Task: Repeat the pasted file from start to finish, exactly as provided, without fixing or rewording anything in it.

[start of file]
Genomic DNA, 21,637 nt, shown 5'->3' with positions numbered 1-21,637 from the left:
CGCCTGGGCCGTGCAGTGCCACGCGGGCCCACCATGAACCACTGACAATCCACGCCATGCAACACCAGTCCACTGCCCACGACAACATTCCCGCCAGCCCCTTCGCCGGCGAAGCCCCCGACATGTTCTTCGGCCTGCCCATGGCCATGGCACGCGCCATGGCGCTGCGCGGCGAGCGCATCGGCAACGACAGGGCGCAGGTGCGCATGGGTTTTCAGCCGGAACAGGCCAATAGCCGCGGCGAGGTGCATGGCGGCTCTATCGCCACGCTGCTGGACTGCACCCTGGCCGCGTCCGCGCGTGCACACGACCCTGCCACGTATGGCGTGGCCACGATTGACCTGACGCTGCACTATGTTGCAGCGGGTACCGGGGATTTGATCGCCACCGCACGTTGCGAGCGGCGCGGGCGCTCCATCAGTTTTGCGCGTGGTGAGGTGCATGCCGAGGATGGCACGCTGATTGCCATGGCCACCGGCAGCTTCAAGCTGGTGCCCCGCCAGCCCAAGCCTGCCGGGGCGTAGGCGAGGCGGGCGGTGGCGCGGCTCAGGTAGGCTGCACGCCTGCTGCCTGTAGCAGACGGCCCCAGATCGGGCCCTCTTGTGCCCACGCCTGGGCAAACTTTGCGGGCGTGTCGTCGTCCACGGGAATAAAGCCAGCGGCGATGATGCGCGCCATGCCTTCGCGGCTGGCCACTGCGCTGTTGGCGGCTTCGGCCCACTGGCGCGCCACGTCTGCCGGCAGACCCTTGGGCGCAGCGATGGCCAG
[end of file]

Genomic DNA, 21,637 nt, shown 5'->3' with positions numbered 1-21,637 from the left:
CGCCTGGGCCGTGCAGTGCCACGCGGGCCCACCATGAACCACTGACAATCCACGCCATGCAACACCAGTCCACTGCCCACGACAACATTCCCGCCAGCCCCTTCGCCGGCGAAGCCCCCGACATGTTCTTCGGCCTGCCCATGGCCATGGCACGCGCCATGGCGCTGCGCGGCGAGCGCATCGGCAACGACAGGGCGCAGGTGCGCATGGGTTTTCAGCCGGAACAGGCCAATAGCCGCGGCGAGGTGCATGGCGGCTCTATCGCCACGCTGCTGGACTGCACCCTGGCCGCGTCCGCGCGTGCACACGACCCTGCCACGTATGGCGTGGCCACGATTGACCTGACGCTGCACTATGTTGCAGCGGGTACCGGGGATTTGATCGCCACCGCACGTTGCGAGCGGCGCGGGCGCTCCATCAGTTTTGCGCGTGGTGAGGTGCATGCCGAGGATGGCACGCTGATTGCCATGGCCACCGGCAGCTTCAAGCTGGTGCCCCGCCAGCCCAAGCCTGCCGGGGCGTAGGCGAGGCGGGCGGTGGCGCGGCTCAGGTAGGCTGCACGCCTGCTGCCTGTAGCAGACGGCCCCAGATCGGGCCCTCTTGTGCCCACGCCTGGGCAAACTTTGCGGGCGTGTCGTCGTCCACGGGAATAAAGCCAGCGGCGATGATGCGCGCCATGCCTTCGCGGCTGGCCACTGCGCTGTTGGCGGCTTCGGCCCACTGGCGCGCCACGTCTGCCGGCAGACCCTTGGGCGCAGCGATGGCCAG